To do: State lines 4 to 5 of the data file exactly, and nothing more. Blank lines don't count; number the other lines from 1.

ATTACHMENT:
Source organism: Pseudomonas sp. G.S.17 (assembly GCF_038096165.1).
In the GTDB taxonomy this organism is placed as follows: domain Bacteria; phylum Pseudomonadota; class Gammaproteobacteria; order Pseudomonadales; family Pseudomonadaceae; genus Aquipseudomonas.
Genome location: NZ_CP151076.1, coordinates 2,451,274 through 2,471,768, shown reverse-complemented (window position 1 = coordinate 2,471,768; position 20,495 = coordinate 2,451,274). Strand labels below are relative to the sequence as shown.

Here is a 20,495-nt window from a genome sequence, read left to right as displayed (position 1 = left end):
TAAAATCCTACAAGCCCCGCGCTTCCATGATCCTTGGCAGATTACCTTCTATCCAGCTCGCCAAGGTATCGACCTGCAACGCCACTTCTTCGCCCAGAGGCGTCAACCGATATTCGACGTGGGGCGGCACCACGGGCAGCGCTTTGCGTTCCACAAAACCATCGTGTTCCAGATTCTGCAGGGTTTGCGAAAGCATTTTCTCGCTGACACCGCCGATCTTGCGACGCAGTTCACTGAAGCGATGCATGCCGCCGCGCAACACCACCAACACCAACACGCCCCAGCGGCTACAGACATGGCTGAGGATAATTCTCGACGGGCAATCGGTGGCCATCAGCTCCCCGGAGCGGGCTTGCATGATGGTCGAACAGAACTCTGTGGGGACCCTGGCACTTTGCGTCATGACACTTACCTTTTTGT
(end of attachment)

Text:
Here is a 20,495-nt window from a genome sequence, read left to right as displayed (position 1 = left end):
TAAAATCCTACAAGCCCCGCGCTTCCATGATCCTTGGCAGATTACCTTCTATCCAGCTCGCCAAGGTATCGACCTGCAACGCCACTTCTTCGCCCAGAGGCGTCAACCGATATTCGACGTGGGGCGGCACCACGGGCAGCGCTTTGCGTTCCACAAAACCATCGTGTTCCAGATTCTGCAGGGTTTGCGAAAGCATTTTCTCGCTGACACCGCCGATCTTGCGACGCAGTTCACTGAAGCGATGCATGCCGCCGCGCAACACCACCAACACCAACACGCCCCAGCGGCTACAGACATGGCTGAGGATAATTCTCGACGGGCAATCGGTGGCCATCAGCTCCCCGGAGCGGGCTTGCATGATGGTCGAACAGAACTCTGTGGGGACCCTGGCACTTTGCGTCATGACACTTACCTTTTTGT